Tag: non-fiction

Book looks at Jewish taverns in Kingdom of Poland

Book Review: Yankel’s Tavern: Jews, Liquor, & Life in the Kingdom of Poland. By Glenn Dynner. Oxford University Press, 2014. Despite various expulsions, evictions and repressive tax measures meant to force them out of business, Jewish-run taverns were a ubiquitous presence in Poland from roughly the 17th to the late 19th centuries. Polish historians have often…

Three Minutes in Poland illuminates a lost world

Three Minutes in Poland: Discovering a Lost World in a 1938 Family Film, by Glenn Kurtz. Trade paperback, 420 pages. Published 2014 by Farrar, Straus and Giroux. www.fsgbooks.com In the summer of 1938, the author’s American grandparents, David and Liza Kurtz, took a six-week European vacation that included a brief visit to a Polish town,…

World of Our Fathers endures as a classic

Irving Howe (1920-1993), the New York intellectual who was a zealous socialist all of his life, received what he called his fifteen minutes of fame from a remarkable scholarly achievement that seemed a world apart from his leftist political convictions. His book, World Of Our Fathers, which was published in 1976, became a national bestseller…

Review: Joseph Anton, A Memoir, by Salman Rushdie

From the Canadian Jewish News, January 2013 London-based writer Salman Rushdie was happy to sell his novel The Satanic Verses to Viking Penguin in February 1988. But six months after the novel appeared, the Ayatollah Khomeini issued a fatwa against him for his blasphemous insult “against Islam, the Prophet and the Qur’an.” Instantly he became…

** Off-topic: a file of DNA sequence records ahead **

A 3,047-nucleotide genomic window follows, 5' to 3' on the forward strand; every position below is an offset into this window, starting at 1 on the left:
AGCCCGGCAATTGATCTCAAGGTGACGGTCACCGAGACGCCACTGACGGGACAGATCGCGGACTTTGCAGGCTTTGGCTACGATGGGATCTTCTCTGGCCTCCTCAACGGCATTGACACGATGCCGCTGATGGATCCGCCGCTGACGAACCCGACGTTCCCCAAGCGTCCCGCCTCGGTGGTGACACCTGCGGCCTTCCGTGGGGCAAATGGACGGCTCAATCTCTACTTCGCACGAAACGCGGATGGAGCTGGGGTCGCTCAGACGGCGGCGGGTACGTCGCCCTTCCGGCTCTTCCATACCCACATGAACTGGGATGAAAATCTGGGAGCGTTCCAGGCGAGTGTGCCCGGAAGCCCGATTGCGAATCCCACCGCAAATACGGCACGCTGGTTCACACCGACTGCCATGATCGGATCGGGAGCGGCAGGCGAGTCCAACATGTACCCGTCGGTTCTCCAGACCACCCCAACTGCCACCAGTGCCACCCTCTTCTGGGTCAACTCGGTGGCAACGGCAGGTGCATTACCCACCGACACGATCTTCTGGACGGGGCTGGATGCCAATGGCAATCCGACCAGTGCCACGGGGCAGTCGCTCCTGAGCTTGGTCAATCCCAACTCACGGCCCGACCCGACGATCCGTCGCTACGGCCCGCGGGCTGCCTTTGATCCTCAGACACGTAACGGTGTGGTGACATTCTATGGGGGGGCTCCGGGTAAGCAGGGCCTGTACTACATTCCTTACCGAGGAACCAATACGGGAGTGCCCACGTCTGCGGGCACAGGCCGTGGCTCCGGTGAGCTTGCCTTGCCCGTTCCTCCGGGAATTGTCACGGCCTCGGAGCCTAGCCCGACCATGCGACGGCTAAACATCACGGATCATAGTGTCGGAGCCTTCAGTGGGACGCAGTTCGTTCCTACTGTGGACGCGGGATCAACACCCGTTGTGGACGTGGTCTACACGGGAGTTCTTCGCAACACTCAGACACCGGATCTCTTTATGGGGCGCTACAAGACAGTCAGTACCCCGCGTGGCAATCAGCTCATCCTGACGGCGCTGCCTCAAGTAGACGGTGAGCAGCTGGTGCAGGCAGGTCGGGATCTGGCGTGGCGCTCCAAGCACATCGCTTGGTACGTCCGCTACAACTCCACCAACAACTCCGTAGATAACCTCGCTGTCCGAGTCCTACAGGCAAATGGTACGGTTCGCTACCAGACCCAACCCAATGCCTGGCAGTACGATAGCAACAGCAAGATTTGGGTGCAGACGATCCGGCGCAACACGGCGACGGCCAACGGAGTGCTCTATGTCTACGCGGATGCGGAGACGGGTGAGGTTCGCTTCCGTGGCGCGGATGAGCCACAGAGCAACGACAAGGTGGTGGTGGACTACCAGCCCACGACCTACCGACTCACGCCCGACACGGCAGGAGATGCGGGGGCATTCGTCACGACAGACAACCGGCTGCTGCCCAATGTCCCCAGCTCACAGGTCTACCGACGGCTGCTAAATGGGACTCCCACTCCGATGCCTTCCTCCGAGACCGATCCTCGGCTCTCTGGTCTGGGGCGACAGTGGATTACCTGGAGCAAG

Jewish Name Changing in America

A Rosenberg by Any Other Name: A History of Jewish Name Changing in America, by Kirsten Fermaglich, New York University Press, 2018. Although Jewish name-changing was widespread throughout the United States and Canada throughout much of the 20th century, no one has studied this interesting phenomenon at book length until now.   The author, Kirsten…

William Fox: forgotten movie mogul

Review of The Man Who Made the Movies: The Meteoric Rise and Tragic Fall of William Fox, by Vanda Krefft Theda Bara (nicknamed ‘The Vamp’), one of Fox’s biggest stars, in a lavish 1917 production of Cleopatra. No known copy of the film survives. From the Canadian Jewish News, 2019 Although his surname appears in…

Jordan Peterson offers ‘constructive wisdom’

From the Canadian Jewish News, February 2019 12 Rules For Life: An Antidote to Chaos, by Jordan B Peterson (Random House Canada) Jordan Peterson is a professor of psychology, most recently at the University of Toronto, with a thorough grounding in scientific literature, particularly in the biological sciences, psychology, and the nature of the human…

Marconi: The Man Who Networked the World

In his book Marconi: The Man Who Networked the World, Montreal author Marc Raboy points out that Guglielmo Marconi was the Bill Gates or Steven Jobs of his day, and was the world’s first champion of and visionary for not just global wireless communications, but two-way global wireless communications. Although associated primarily with the development…

A Second Look at Harari’s ‘Sapiens’ (2018)

Yuval Noah Harari’s Sapiens: A Brief History of Humankind has proven to be one of the most thought-provoking non-fiction books published in recent years. It’s such a stimulating book that I reread it recently. Originally written in Hebrew, the English-language version of Sapiens appeared in 2014 and quickly became a publishing sensation. Having dominated the…

Mary Berg and the Warsaw Ghetto

Four years ago, a Pennsylvanian antiques collector purchased a trove of old scrapbooks and photo albums at an estate sale in the town of Red Lion, Pa. The cache, which included hundreds of photographs including some taken in the Warsaw Ghetto between 1940 and 1943, cost only $10. Discovering that the material was related to…